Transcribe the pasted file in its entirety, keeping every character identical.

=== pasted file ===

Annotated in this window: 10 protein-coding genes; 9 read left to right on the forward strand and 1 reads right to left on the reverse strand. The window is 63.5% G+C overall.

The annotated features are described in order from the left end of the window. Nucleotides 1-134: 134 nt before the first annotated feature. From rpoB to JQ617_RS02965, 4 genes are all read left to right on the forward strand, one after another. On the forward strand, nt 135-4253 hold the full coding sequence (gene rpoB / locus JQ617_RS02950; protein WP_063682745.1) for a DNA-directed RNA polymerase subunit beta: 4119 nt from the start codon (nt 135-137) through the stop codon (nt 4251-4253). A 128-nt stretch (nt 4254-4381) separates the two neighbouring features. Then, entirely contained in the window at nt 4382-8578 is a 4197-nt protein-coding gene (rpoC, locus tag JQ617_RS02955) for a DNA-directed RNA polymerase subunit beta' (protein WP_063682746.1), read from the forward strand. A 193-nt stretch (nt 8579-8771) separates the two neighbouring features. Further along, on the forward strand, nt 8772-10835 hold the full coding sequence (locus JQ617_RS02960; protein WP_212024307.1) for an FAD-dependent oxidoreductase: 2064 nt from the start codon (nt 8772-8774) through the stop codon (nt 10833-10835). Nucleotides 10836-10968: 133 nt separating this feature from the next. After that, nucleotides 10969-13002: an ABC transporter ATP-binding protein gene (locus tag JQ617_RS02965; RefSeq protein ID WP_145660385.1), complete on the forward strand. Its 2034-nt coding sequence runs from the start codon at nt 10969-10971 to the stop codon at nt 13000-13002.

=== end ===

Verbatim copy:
Annotated in this window: 10 protein-coding genes; 9 read left to right on the forward strand and 1 reads right to left on the reverse strand. The window is 63.5% G+C overall.

The annotated features are described in order from the left end of the window. Nucleotides 1-134: 134 nt before the first annotated feature. From rpoB to JQ617_RS02965, 4 genes are all read left to right on the forward strand, one after another. On the forward strand, nt 135-4253 hold the full coding sequence (gene rpoB / locus JQ617_RS02950; protein WP_063682745.1) for a DNA-directed RNA polymerase subunit beta: 4119 nt from the start codon (nt 135-137) through the stop codon (nt 4251-4253). A 128-nt stretch (nt 4254-4381) separates the two neighbouring features. Then, entirely contained in the window at nt 4382-8578 is a 4197-nt protein-coding gene (rpoC, locus tag JQ617_RS02955) for a DNA-directed RNA polymerase subunit beta' (protein WP_063682746.1), read from the forward strand. A 193-nt stretch (nt 8579-8771) separates the two neighbouring features. Further along, on the forward strand, nt 8772-10835 hold the full coding sequence (locus JQ617_RS02960; protein WP_212024307.1) for an FAD-dependent oxidoreductase: 2064 nt from the start codon (nt 8772-8774) through the stop codon (nt 10833-10835). Nucleotides 10836-10968: 133 nt separating this feature from the next. After that, nucleotides 10969-13002: an ABC transporter ATP-binding protein gene (locus tag JQ617_RS02965; RefSeq protein ID WP_145660385.1), complete on the forward strand. Its 2034-nt coding sequence runs from the start codon at nt 10969-10971 to the stop codon at nt 13000-13002.